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A wounded soldier is groomed for his media appearances in this setpiece from Abrams' satirical novel.

"Kyle Pilley was one of the best moneymakers the division had seen in the past six months and Harkleroad was practically piddling his pants with glee at the thought of all the goodwill his story would buy them in the mainstream media. He was already laying plans for Pilley to be interviewed, via remote satellite, by the Big Three morning-breakfast news shows (Good Morning America was on board, Today and CBS This Morning were teetering on the brink of a yes), not to mention features in the New York Times, Los Angeles Times, and, if Harkleroad was really, really lucky, Time and/or Newsweek. Yes, Kyle Pilley was the best thing to happen to Lieutenant Colonel Eustace Harkleroad and the rest of the Shamrock Division since they’d entered Iraq."

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A young woman with Tourette's syndrome spends time with her wayward friends.

"I am secretly hoping that the haloperidol (that Betty stole from my dad’s medicine cabinet) will allow me to feel as free as Betty seems to, moving through the world as a lobster skitters on the ocean floor. Though she is my best friend, I am never free of the suspicion that Betty is unfamiliar with my most basic mindset. I don’t think she’s ever been really depressed or picked at a mosquito bite until it bled or called somebody in the middle of the night and cried inconsolably when they answered. She rarely questions the wisdom or consequences of her impulsiveness, tongue-kissing strangers and spearheading midnight road trips, creating an ongoing mosaic of haphazard worldly heat that never needs revising or regretting."

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Surreal samples from Ohle's latest novel, presented by Ben Marcus: a man's life in a world beset by aliens and their mysterious ways.

"Moe works in a grasshopper mill, a windowless hangar-like building on the outskirts of town. A cavernous, warm room, actually a huge incubator. Thousands of football-sized grasshopper/alien eggs lay row upon row under lights."

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With a mix of danger and empathy, a teenager attempts to save an injured wolf.

"She turned and wheeled away. So quick. He hardly had time to get one heel in front of him in the dirt before she hit the end of the rope. She did a cartwheel and landed on her back and jerked him forward onto his elbows. He scrambled up but she was already off in another direction and when she hit the end of the rope again she almost snatched him off the ground. He turned and dug both heels in and took a turn of the rope around his wrist. She had swung toward the horse now and the horse snorted and set off toward the road at a trot with the reins trailing. She ran at the end of the rope in a circle until she passed the cholla that had first caught the trapchain drag and here the rope brought her around until she stood snubbed and gasping among the thorns."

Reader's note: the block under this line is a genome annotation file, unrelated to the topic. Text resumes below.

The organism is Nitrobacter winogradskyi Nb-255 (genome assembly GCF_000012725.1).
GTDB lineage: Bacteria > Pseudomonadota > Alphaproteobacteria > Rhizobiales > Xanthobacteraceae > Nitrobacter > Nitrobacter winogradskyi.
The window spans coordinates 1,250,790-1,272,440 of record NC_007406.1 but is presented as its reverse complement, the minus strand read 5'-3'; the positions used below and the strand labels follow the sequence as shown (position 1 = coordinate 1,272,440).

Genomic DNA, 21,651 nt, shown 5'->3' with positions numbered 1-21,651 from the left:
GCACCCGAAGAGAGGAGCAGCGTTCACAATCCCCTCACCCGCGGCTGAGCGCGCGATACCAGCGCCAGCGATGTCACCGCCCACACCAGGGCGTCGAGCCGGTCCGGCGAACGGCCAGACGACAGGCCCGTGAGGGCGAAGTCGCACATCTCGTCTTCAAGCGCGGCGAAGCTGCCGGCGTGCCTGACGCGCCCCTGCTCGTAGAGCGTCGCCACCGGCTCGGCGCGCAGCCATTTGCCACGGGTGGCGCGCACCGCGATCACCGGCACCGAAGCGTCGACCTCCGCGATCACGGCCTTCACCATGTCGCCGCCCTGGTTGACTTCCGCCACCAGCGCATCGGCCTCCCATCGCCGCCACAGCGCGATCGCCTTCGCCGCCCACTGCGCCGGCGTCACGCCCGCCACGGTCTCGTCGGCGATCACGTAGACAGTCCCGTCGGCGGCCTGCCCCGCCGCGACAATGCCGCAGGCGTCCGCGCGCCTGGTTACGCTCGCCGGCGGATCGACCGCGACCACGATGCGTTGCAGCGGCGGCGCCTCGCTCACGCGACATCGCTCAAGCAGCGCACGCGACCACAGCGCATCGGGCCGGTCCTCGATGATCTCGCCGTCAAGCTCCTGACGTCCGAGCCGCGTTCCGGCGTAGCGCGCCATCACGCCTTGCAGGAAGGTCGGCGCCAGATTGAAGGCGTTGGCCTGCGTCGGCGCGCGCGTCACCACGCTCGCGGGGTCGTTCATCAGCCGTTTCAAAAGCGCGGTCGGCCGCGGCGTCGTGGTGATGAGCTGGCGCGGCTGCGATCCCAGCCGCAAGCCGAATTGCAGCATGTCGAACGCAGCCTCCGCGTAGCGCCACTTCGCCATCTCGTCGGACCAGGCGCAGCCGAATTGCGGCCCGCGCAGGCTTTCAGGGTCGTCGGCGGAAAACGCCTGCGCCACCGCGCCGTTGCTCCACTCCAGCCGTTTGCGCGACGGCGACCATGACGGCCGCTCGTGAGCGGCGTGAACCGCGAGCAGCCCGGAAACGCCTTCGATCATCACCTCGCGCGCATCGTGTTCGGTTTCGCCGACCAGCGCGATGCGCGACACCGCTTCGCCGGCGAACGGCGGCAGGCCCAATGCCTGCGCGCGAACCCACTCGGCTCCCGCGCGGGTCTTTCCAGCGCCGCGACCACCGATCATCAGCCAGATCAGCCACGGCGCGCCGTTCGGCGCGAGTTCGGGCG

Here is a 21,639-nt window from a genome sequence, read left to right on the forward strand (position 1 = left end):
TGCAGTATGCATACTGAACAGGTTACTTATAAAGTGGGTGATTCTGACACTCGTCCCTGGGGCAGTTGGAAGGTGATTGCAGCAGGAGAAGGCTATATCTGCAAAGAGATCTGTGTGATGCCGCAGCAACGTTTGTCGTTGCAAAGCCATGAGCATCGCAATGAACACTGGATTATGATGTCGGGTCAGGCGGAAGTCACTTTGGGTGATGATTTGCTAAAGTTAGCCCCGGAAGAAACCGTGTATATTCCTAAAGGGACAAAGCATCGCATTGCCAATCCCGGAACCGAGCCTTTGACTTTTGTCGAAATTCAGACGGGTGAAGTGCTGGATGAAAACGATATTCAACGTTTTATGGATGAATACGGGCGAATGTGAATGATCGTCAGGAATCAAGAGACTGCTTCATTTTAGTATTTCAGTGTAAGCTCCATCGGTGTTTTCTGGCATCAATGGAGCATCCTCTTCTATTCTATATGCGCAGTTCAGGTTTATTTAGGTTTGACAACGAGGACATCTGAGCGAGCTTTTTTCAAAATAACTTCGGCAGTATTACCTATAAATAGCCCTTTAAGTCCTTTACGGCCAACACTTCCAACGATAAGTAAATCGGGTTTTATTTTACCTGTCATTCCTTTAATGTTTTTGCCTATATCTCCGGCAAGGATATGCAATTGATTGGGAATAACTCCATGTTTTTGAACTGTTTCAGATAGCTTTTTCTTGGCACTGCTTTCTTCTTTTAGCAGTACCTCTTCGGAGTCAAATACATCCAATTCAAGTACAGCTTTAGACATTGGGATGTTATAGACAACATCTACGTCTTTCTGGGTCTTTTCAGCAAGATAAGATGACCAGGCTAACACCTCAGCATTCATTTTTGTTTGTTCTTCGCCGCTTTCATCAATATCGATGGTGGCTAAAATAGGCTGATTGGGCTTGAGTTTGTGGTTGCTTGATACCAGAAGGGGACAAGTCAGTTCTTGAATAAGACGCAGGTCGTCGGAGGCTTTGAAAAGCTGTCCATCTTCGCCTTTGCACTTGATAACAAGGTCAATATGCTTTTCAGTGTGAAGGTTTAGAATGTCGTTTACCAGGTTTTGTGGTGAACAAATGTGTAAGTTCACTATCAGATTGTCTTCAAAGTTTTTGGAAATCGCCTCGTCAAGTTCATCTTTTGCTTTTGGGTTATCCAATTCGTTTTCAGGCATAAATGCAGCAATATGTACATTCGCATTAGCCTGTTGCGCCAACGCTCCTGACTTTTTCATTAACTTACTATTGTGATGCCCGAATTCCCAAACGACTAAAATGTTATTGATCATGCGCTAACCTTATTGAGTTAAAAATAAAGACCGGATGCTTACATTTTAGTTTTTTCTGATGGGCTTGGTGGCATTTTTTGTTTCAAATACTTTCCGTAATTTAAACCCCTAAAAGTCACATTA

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Two women explore a mysterious, illogical city.

"We were alone. This was dramatic and strange. But, what was more odd was how hard we found it to take in the city visually. We walked through the gate and almost immediately came upon a wall. The back or side of a building. It was one of those situations where you could not step back to see the height of it. The sky was too low, or too far away, we could not determine."

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An NYU student examines two different relationships: a friendship and a tense love affair.

"I blamed my need for Patrick’s adoration on our undergraduate rivalry. That and our occasional, unbalanced, raucous affair. It became a vendetta. Our disagreements occurred often enough to be not just memorable, but legendary, in both volume and scope. We waged verbal combat with ease, caring neither for our hewn down egos nor dismantled bonds. Other people can afford to be thoughtless; they’re ignorant of the gravity their speech holds. But linguists will devastate if only because we can do so with a well-placed term or phrase. Then it’s the silences that serve as our minions. They scrape at wounds old and new, where apologies dare not tread."

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A depressed, pregnant woman shares a brief conversation with then-Senate candidate Barack Obama; from Chabon's upcoming novel.